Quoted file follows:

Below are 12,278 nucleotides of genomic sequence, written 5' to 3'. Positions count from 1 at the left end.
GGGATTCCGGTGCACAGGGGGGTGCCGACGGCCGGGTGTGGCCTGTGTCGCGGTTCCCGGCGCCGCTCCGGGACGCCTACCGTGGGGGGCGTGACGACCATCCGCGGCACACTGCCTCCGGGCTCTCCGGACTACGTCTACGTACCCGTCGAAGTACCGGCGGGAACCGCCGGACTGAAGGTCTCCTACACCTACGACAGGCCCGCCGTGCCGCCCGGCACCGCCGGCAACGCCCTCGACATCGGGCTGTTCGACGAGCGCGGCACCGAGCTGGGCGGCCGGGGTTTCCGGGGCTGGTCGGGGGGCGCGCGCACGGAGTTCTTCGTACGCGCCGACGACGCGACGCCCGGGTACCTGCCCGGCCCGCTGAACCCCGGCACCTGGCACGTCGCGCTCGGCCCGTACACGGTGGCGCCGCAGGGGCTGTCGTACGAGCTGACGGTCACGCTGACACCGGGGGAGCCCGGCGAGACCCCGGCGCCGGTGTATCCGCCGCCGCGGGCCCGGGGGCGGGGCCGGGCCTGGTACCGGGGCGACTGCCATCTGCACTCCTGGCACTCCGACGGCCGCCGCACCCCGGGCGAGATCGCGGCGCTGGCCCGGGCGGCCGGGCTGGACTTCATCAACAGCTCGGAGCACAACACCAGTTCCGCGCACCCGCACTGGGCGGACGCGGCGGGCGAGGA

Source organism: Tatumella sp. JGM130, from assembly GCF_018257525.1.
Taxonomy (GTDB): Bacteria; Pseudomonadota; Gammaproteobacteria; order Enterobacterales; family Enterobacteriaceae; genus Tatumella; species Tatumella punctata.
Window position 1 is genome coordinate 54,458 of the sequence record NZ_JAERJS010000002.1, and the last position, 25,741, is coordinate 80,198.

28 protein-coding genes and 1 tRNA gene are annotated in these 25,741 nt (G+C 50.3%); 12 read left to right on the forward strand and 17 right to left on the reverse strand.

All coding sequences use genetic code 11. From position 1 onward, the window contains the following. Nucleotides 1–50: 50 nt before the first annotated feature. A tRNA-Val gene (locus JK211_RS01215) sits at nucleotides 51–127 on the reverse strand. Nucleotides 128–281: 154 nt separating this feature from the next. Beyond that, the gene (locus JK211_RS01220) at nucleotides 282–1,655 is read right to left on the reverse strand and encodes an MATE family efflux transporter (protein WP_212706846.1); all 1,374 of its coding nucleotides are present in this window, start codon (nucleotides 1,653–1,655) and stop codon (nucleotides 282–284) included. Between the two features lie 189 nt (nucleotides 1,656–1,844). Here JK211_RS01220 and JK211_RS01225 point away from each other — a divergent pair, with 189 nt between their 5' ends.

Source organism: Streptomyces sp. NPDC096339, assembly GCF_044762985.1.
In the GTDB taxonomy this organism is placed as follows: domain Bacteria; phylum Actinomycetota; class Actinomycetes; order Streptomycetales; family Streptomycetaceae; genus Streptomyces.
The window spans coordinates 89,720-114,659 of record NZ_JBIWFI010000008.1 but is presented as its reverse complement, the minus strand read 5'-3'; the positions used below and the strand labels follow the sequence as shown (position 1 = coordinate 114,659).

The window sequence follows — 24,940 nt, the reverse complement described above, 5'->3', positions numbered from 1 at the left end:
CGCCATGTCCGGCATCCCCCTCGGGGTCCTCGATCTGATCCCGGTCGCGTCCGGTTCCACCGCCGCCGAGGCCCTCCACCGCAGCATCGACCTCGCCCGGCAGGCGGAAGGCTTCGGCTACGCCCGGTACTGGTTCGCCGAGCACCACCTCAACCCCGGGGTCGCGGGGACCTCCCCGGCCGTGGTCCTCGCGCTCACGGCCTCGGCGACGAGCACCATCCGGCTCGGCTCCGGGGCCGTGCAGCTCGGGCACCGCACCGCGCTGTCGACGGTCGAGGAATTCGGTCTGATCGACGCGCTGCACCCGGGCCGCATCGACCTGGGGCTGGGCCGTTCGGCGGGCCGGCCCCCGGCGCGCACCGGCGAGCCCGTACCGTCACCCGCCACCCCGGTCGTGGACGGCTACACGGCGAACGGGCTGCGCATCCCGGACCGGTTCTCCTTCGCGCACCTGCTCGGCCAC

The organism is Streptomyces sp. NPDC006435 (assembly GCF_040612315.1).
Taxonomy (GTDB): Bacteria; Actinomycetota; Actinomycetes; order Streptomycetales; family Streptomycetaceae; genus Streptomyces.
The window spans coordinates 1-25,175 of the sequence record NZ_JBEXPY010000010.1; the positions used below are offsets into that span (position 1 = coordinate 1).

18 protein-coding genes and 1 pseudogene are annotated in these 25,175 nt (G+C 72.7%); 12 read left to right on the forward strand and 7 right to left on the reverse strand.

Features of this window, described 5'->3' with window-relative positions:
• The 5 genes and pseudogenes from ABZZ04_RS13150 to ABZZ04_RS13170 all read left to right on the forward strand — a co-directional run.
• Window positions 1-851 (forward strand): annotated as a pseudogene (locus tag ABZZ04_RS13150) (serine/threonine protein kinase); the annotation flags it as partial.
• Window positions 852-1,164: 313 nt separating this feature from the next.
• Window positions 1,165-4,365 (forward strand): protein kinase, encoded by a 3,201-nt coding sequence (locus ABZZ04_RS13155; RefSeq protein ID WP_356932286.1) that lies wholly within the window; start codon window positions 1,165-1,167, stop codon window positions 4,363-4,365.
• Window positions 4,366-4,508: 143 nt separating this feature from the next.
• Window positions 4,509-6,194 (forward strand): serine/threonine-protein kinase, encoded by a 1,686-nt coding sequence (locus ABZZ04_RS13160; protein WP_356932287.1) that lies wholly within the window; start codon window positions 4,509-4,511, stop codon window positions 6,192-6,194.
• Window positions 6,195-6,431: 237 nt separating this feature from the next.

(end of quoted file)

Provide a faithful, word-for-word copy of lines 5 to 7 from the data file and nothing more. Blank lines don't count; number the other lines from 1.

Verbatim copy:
Window position 1 is genome coordinate 54,458 of the sequence record NZ_JAERJS010000002.1, and the last position, 25,741, is coordinate 80,198.

28 protein-coding genes and 1 tRNA gene are annotated in these 25,741 nt (G+C 50.3%); 12 read left to right on the forward strand and 17 right to left on the reverse strand.

All coding sequences use genetic code 11. From position 1 onward, the window contains the following. Nucleotides 1–50: 50 nt before the first annotated feature. A tRNA-Val gene (locus JK211_RS01215) sits at nucleotides 51–127 on the reverse strand. Nucleotides 128–281: 154 nt separating this feature from the next. Beyond that, the gene (locus JK211_RS01220) at nucleotides 282–1,655 is read right to left on the reverse strand and encodes an MATE family efflux transporter (protein WP_212706846.1); all 1,374 of its coding nucleotides are present in this window, start codon (nucleotides 1,653–1,655) and stop codon (nucleotides 282–284) included. Between the two features lie 189 nt (nucleotides 1,656–1,844). Here JK211_RS01220 and JK211_RS01225 point away from each other — a divergent pair, with 189 nt between their 5' ends.